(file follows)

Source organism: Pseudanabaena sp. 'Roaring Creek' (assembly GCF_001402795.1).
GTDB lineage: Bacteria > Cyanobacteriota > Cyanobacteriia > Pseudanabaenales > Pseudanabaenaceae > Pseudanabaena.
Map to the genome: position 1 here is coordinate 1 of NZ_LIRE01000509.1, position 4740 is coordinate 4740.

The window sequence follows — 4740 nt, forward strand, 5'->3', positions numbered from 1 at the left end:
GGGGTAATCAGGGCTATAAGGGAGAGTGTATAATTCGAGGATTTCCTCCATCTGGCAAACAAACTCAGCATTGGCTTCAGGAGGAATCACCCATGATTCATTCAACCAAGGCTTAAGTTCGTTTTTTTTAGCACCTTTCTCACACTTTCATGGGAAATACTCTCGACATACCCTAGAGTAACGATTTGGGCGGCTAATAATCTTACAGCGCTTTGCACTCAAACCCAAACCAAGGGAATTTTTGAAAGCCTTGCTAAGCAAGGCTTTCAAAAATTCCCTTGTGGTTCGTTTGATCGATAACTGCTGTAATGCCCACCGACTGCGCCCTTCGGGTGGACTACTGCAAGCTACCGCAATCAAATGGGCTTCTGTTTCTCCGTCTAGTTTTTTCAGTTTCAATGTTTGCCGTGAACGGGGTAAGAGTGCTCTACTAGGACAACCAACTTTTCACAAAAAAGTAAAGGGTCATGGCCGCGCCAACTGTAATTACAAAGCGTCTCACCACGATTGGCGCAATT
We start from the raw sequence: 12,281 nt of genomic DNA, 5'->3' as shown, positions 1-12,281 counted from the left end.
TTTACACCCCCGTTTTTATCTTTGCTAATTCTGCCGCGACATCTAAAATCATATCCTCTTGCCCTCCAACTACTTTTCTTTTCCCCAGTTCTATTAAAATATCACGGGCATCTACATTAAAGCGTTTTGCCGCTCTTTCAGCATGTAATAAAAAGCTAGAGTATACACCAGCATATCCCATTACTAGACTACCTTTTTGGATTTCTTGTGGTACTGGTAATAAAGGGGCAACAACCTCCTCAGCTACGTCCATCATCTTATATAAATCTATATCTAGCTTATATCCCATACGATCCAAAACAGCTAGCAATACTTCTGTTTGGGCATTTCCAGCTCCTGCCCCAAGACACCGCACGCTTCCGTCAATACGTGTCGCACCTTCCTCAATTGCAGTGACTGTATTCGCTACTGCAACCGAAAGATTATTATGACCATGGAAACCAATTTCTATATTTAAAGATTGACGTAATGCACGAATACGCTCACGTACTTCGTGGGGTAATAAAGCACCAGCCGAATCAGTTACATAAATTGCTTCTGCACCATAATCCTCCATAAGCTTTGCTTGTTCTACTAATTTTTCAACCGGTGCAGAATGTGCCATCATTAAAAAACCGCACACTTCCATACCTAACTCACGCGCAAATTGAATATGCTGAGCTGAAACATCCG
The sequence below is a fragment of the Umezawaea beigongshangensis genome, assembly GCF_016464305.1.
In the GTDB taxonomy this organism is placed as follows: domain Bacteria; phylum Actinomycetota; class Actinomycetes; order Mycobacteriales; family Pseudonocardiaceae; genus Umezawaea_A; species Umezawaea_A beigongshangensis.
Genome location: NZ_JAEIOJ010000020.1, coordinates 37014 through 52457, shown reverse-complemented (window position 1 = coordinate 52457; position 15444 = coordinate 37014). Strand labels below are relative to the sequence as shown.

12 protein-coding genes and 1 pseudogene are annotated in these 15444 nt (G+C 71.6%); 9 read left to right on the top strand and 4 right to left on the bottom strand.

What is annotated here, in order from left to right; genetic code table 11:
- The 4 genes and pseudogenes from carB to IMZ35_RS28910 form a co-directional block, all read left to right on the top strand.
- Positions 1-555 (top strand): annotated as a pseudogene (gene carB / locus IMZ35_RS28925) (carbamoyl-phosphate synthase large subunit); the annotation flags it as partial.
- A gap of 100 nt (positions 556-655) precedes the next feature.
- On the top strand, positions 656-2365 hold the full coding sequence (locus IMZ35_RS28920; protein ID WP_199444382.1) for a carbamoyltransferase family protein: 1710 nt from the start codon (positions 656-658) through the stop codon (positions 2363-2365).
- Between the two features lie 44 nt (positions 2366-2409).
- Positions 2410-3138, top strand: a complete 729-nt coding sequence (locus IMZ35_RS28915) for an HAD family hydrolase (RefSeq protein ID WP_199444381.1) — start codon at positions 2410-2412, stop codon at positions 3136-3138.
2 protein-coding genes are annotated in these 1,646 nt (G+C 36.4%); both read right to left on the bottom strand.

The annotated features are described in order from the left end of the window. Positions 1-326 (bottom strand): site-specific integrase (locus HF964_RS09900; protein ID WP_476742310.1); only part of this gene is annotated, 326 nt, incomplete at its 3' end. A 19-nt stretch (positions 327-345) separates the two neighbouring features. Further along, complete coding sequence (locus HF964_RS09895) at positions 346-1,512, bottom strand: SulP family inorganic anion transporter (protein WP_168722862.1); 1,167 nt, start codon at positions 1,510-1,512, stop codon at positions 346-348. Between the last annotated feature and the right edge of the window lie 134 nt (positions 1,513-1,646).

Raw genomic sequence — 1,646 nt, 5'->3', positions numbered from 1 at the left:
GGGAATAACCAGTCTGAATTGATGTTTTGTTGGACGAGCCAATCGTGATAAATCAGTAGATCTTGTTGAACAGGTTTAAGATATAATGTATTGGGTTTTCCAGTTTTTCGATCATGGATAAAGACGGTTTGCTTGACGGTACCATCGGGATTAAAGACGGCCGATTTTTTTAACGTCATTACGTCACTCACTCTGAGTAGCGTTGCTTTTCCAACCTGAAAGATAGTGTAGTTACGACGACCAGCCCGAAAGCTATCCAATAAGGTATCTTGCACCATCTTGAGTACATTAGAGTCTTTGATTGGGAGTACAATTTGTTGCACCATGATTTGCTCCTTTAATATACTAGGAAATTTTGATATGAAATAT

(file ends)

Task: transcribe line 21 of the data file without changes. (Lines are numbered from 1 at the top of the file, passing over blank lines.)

Raw genomic sequence — 1,646 nt, 5'->3', positions numbered from 1 at the left: